Gold medal for "Apostolo del Design" from Rima Editrice (2006)
Marble Architectural Awards 2007, special mention
"ArchitettiVerona" Award from the Order of Architects P.P.C. of Verona (2009)
THE ICONIC PIECES:
Designed by Angelo Mangiarotti for Artemide, the Lesbo lamp represents one of the symbols of the made in Italy design of the 70s. The name is an important start, the Greek island where the poet Saffo lived, the project combines some recurring themes in the designer's work: the skilful use of glass and the sculptural mushroom shape. It consists of a very simple annular base in chromed metal that supports the diffuser, made of mouth-blown Murano glass to create suggestive interactions with the light. The white surface of the diffuser has a suitably shaded gradation that allows to hide the light source and at the same time helps to direct the beam upwards. The effect is perfect for an atmosphere lamp, with the emission of a soft light that enhances the material characteristics of the glass.
- Secticon clocks
In 1956 Angelo Mangiarotti in collaboration with the Portescap company, designed the Secticons, a range of 6 different models of clocks, 4 table clocks and 2 wall clocks; with plastic shells for T1, T2, C1, M1 models and with steel shells for M2 and T11 models. The watches were produced in Chaux de Fonds, Switzerland by Le Porte-Echappement Universale. The electromechanical “Portescap” movement was enclosed in a transparent plastic box, deliberately chosen to leave the mechanism visible during operation. It is an electromechanical movement with a balance wheel. A lever, moved to the left, makes the balance wheel oscillate, which activates the wheel that beats half a second at a time.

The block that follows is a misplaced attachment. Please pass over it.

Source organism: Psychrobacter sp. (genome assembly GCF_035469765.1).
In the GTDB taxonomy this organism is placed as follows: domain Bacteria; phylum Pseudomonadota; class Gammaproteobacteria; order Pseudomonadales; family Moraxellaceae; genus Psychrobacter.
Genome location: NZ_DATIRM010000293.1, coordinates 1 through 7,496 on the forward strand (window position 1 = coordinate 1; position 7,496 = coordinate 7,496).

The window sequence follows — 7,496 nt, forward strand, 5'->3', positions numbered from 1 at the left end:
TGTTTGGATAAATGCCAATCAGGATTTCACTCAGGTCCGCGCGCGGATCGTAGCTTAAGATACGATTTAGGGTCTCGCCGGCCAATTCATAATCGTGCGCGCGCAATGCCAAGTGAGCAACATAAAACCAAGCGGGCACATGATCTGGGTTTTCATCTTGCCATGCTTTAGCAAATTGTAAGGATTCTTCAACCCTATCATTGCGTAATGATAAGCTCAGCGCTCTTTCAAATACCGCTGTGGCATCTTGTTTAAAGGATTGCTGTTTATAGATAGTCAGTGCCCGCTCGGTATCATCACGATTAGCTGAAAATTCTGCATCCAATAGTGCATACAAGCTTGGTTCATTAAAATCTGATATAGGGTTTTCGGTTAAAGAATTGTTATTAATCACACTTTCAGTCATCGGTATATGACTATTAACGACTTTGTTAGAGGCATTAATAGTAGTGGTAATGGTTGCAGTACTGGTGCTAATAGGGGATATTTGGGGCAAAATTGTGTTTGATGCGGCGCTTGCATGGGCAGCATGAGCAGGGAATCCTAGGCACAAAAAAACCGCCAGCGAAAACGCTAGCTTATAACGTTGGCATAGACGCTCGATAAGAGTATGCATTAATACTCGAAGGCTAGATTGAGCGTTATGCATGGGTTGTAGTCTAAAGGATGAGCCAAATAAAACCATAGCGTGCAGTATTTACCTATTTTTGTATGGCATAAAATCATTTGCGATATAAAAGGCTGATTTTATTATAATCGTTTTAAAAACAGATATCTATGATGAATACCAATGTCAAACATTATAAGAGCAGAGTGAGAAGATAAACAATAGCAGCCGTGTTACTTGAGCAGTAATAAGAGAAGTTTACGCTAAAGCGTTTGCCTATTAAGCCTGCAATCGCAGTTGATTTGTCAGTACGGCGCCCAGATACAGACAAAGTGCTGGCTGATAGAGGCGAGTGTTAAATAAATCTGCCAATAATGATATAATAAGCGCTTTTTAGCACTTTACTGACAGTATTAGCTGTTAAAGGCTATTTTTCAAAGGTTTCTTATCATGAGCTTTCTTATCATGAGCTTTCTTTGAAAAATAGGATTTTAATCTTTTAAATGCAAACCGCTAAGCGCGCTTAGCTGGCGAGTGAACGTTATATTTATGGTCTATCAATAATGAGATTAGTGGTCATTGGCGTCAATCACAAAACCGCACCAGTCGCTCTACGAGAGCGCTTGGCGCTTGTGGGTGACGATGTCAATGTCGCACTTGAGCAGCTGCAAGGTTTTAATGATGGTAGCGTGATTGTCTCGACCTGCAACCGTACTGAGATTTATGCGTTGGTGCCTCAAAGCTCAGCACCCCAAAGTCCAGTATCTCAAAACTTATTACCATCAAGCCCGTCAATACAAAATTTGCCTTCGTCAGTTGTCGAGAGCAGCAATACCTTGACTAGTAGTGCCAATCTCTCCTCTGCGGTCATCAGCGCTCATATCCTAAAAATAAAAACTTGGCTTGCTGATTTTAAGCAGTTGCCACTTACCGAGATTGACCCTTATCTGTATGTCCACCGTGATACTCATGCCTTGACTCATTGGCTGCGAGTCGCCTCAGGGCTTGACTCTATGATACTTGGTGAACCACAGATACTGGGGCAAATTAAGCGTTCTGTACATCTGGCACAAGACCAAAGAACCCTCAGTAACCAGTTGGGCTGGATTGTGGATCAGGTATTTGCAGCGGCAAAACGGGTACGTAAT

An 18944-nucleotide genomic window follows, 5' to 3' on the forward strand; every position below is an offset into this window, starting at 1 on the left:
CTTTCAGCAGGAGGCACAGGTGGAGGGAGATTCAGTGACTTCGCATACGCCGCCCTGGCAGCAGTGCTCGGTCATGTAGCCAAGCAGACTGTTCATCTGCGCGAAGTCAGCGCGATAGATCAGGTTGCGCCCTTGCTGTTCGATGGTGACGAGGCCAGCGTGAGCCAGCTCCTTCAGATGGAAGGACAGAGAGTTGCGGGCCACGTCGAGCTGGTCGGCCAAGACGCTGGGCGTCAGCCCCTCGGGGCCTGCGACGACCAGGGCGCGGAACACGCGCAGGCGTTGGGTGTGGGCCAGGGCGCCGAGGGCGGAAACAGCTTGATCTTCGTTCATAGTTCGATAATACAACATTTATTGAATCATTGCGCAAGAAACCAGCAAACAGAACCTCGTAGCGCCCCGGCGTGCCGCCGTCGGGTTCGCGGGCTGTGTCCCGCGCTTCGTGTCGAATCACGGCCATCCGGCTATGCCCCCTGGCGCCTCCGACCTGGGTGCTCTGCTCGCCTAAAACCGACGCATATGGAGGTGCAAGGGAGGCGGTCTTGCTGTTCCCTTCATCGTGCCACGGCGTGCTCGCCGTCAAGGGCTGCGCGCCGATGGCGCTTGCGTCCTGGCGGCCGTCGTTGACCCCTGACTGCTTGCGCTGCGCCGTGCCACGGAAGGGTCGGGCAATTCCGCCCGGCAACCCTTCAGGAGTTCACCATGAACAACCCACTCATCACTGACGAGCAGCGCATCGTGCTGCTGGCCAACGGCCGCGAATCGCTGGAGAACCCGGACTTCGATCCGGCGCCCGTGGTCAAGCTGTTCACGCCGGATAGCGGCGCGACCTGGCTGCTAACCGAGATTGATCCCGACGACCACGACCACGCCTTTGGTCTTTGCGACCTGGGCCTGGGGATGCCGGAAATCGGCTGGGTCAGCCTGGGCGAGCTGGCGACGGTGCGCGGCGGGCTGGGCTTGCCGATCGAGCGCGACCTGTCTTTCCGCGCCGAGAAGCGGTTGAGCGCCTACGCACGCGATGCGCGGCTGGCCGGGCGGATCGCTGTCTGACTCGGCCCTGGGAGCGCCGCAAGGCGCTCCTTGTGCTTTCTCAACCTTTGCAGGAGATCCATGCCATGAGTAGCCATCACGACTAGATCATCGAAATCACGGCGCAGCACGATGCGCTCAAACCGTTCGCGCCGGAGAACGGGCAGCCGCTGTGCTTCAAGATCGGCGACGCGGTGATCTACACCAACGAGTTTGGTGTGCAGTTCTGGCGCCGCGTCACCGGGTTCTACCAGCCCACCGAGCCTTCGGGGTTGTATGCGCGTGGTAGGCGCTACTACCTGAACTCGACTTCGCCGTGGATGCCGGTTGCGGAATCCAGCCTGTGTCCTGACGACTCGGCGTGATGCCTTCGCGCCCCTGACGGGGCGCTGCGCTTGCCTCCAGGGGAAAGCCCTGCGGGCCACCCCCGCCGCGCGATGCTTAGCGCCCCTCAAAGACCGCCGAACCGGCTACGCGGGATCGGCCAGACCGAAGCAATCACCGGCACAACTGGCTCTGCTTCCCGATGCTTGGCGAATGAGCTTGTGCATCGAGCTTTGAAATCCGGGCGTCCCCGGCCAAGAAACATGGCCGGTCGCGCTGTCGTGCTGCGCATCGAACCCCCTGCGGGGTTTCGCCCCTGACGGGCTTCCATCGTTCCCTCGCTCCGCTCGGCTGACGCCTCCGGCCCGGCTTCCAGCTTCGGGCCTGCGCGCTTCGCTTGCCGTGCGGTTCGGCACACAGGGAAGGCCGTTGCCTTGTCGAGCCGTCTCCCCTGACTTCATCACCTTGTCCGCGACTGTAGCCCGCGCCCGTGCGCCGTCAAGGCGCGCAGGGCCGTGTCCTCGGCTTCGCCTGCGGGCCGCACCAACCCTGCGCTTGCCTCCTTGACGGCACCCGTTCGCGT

- Eros tables
Tables in different configurations and heights made of white Carrara marble, Carnico gray marble, black Marquina marble, green Alpi marble or dark Emperador marble. With one or more truncated conical supports embedded in the top depending on the shape: square, rectangular, oval , round or triangular.
A system of marble tables as the culmination of a research on interlocking furniture without joints or locks: for the Eros tables the construction solution involves a gravity joint between top and leg, obtained thanks to the truncated conical section of the leg that easily accommodates the top, locking it in the established position, while the weight of the material increases the tightness of the joint and the stability of the entire structure. A system conceived with many different shapes and sizes, each with a peculiar joint point, and where the elegant design of the open slots on the perimeters and at the corners of the tops is determined by the elimination of the most fragile parts that would not have withstood stress: a sophisticated detail and a key to a true constructive invention.
A furnishing system made entirely of wood, imagined and patented more than fifty years ago, and which still has not ceased to amaze with its versatility and functionality. The characteristic module is a trestle element with a particular inverted V shape, precisely for this reason it can be overlapped thanks to a simple gravity joint, and which can accomodate shelves for bookcases or closed containers through a particular perimeter section, blocking and holding them to itself through a real "coda di rondine” joint. Much loved at the time of its debut, published by the major international magazines of the time, present in many designer furnishings of those years, the "Easel" system now comes back to life, evidently evergreen in the soul.
Get passionate about the fresh and young mood of this eclectic designer!